Saturday, June 12, 2021

My Home is Going Into Foreclosure: Should I Consider a Short Sale or Deed in Lieu of Foreclosure?

When you are significantly behind on your mortgage payments, you may receive notice from the bank that your home is going into foreclosure. For many consumers who are struggling with mortgage debt, it is more important to avoid having the lender foreclose on the property than to remain in the property. Accordingly, in these situations, a homeowner might be considering two options for avoiding foreclosure — a short sale or a deed in lieu of foreclosure. You might have read about these options, but you may not be certain if either one is the right choice for you. While it is critical to work with a foreclosure defense attorney in Oak Park on any action you plan to take to avoid foreclosure, you can learn more about these options in the meantime.

Short Sales or Deeds in Lieu of Foreclosure Can Allow You to Avoid Foreclosure

Both short sales and deeds in lieu of foreclosure, the latter of which is often described simply as a “deed in lieu,” are options for avoiding foreclosure. As such, if your goal is to avoid foreclosure, either of these are possibilities that could be in your best interest. However, it is important to know that these options are distinct from one another and involve different processes.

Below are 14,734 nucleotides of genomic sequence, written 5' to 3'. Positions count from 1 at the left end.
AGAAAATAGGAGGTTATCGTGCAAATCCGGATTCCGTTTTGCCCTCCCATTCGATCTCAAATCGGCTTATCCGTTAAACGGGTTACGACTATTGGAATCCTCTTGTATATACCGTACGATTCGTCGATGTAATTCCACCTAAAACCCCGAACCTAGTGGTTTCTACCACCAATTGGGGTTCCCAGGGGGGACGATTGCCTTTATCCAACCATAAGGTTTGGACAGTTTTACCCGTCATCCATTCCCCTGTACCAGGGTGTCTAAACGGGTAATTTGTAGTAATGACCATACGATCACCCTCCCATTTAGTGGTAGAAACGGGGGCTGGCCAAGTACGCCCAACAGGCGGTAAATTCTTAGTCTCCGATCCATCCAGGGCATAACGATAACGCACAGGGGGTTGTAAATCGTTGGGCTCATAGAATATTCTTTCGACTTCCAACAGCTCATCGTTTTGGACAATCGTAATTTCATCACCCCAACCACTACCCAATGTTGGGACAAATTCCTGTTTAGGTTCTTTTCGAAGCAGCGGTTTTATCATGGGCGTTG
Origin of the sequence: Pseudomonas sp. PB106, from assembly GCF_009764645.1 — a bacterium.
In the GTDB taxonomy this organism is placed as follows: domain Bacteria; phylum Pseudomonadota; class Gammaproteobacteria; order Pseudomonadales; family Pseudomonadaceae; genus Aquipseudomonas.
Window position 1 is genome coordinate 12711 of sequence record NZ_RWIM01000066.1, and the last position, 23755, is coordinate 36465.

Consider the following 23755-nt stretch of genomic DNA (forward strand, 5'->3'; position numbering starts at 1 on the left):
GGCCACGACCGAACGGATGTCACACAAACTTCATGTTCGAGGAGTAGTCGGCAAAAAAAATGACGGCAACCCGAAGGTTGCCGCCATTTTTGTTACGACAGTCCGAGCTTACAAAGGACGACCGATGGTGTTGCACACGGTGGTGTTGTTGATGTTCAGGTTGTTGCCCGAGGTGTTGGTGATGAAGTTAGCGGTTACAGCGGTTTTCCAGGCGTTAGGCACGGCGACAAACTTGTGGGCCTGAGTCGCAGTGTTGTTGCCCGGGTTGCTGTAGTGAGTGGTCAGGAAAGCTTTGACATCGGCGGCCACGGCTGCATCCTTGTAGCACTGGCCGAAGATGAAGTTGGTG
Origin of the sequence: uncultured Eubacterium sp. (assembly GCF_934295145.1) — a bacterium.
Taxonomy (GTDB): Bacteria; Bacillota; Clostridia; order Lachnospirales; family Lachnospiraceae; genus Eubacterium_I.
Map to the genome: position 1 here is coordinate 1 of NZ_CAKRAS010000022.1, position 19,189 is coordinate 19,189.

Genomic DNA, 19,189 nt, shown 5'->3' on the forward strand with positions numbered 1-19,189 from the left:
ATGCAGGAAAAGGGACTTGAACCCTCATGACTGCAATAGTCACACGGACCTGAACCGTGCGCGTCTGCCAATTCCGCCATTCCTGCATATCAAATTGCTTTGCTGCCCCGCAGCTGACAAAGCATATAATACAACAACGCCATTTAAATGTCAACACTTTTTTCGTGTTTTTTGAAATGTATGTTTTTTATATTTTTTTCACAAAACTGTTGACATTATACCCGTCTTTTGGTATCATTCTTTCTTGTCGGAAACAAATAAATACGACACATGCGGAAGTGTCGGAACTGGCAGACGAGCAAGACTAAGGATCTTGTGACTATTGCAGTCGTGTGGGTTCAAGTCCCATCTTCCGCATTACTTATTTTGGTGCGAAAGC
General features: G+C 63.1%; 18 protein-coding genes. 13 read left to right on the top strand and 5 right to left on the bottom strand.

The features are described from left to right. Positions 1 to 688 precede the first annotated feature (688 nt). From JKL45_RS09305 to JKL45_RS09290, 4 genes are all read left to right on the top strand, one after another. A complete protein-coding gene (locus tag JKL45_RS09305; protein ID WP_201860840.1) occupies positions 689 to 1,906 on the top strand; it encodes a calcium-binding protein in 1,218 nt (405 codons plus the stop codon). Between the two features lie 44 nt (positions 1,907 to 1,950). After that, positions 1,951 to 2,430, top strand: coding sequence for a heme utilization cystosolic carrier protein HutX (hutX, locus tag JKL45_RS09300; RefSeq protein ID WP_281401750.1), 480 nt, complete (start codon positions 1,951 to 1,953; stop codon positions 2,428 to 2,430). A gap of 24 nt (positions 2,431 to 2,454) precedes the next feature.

If you are considering a short sale or a deed in lieu to avoid a foreclosure under Illinois law, you should know that short sales and deeds in lieu will still affect your credit. While neither short sales or deeds in lieu will impact your credit as significantly as a foreclosure, you will still see a noticeable dip in your credit score. So, should you choose a short sale or a deed in lieu? Our Oak Park foreclosure defense attorneys can provide you with details about each of these processes.

What is a Short Sale?

A short sale is a sale of your home in which you sell it to a third-party buyer (e.g., another consumer, someone who wants to use the property for rental income, or somebody who plans to do something else with the property), but you sell the home for less than the total amount you owe on your mortgage. For example, if you still owe $200,000 on your mortgage, you might sell the house for $150,000 in order to avoid foreclosure. However, the bank must agree to the short sale before you can complete the transaction. After the bank agrees to the short sale, you will typically need to submit an application for loss mitigation.

It is important to work with a lawyer who can ensure that the bank has agreed to the short sale and has also agreed to forgive the remaining debt not covered by the short sale proceeds. However, you should be aware that any forgiven debt will likely count as taxable income, and you will be responsible for paying taxes on that amount the same way you would any other income.

What is a Deed in Lieu?

With a deed in lieu, rather than selling your house to repay some of the amount you still owe, you agree to transfer the title of your home to the bank. Like a short sale, you will need to get the bank’s approval for a deed in lieu before it can happen. However, you can still be responsible for the difference between the amount owed on your mortgage and the fair market value of your home.

Contact Our Foreclosure Defense Lawyers in Oak Park

If you have questions about avoiding foreclosure through a short sale or deed in lieu, our Oak Park foreclosure defense attorneys can help. Contact the Emerson Law Firm today.

See Related Blog Posts:

Is a Mortgage Modification My Only Option to Avoid Foreclosure?

How Long Can Foreclosure Suspensions Last?

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